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Any ideas for natural fabric underpants?  RSS feed

 
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I am currently wearing out my panties which are made of some fake man-made fabric like polyester that is washing into our waterways and polluting the environment and killing the marine life.

https://www.theguardian.com/science/2016/sep/27/washing-clothes-releases-water-polluting-fibres-study-finds

I refuse to buy any more until I can find something that is 100% natural and compostable (is that a word?). The need is somewhat urgent as the current pairs of panties I have are getting threadbare but I will wear them until they are g-strings, if necessary.

Going commando is not an option. Or is it?

Any ideas? Options?

Thanks.

Sheila



 
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Cotton, linen and silk. Real rubber is both natural and biodegradable though I don't know if that's the standard material in elastics these days. There are actually some people who use ties or buttons on their undergarments.

A quick search on Google for all natural lingerie qickly produces several articles about companies that specialize in this area, such as this one http://www.thegoodtrade.com/features/ethical-lingerie-brands

Some of these companies recycle fabric to keep it out of the waste stream, so you will still need to pay some attention if you want to keep to natural fibers. Others only work with natural materials.  Maybe having particular brand names will help you find a local source,  if you're uncomfortable trusting online shopping for a comfortable fit.
 
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Can you sew?  Here is a very simple pattern for pants, which can be made to fit using a drawstring:  http://www.renaissancetailor.com/demos_recpants.htm

This has become my favorite pattern for shorts, and it could be modified to make comfy undies for wear under loose pants or skirts.
 
Sheila Mleziva
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Casie Becker wrote:Cotton, linen and silk. Real rubber is both natural and biodegradable though I don't know if that's the standard material in elastics these days. There are actually some people who use ties or buttons on their undergarments.

A quick search on Google for all natural lingerie qickly produces several articles about companies that specialize in this area, such as this one http://www.thegoodtrade.com/features/ethical-lingerie-brands

Some of these companies recycle fabric to keep it out of the waste stream, so you will still need to pay some attention if you want to keep to natural fibers. Others only work with natural materials.  Maybe having particular brand names will help you find a local source,  if you're uncomfortable trusting online shopping for a comfortable fit.



Thanks for the help. I am going through the companies listed at the Good Trade site and haven't yet found a 100% natural pantie. I will keep looking.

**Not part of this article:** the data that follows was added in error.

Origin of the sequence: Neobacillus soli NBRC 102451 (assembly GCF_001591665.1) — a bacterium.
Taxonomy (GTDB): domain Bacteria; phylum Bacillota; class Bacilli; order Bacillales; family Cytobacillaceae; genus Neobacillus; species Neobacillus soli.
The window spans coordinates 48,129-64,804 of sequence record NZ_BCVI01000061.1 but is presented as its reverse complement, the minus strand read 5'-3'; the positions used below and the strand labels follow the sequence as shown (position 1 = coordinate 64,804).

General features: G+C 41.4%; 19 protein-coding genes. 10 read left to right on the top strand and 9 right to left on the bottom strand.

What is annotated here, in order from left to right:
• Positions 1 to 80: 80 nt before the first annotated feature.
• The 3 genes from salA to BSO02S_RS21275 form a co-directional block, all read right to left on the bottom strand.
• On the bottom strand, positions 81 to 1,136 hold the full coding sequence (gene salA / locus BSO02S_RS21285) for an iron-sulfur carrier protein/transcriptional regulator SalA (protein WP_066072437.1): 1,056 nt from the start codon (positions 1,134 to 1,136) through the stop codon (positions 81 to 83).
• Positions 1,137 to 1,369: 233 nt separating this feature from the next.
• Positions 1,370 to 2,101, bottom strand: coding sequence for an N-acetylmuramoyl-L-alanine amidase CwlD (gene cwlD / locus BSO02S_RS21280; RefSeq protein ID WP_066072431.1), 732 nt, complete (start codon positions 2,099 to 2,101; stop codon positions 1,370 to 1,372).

Sheila Mleziva
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Tyler Ludens wrote:Can you sew?  Here is a very simple pattern for pants, which can be made to fit using a drawstring:  http://www.renaissancetailor.com/demos_recpants.htm

This has become my favorite pattern for shorts, and it could be modified to make comfy undies for wear under loose pants or skirts.



No, I don't sew but perhaps it is time to start.

Love the pattern you shared. Looks like something I might be able to do.

Thanks much.
 
Tyler Ludens
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In general I find it much easier to sew by hand than with a machine, so if you don't have a machine or can't borrow one, you don't need to buy one!
 
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Sheila Mleziva wrote:Going commando is not an option. Or is it?



Since no one else seems to have addressed this particular option, I will. I've been "going commando" for over 30 years and will continue to do so until I die. The way I see it, there is absolutely no reason to wear a second layer of clothing on any part of your body unless you need it for warmth or protection of some kind. That is especially true in the genital area because of all places on your body, air circulation is most important there. I used to get yeast infections and bladder infections all the time when I was younger -- due, I think, to wearing nylon underclothes for so much of my life. When I eliminated undies altogether, I stopped getting infections. I think most people wear underwear simply because our culture tells us we have to. But when you think about it, there really are no good reasons for it at all. (Except in some very specific situations such as to hold a sanitary pad or something along those lines, but even then, it isn't just because you need underwear but because it is performing a necessary function.) If modesty or self-consciousness dictates that you MUST wear underwear, I would at least opt for the old-fashioned "drawers" worn by our ancestors (and many religious sects like the Amish, Mennonites and others of that sort). They are lightweight cotton bloomers or loose shorts (like men's boxers) that allow more natural air circulation.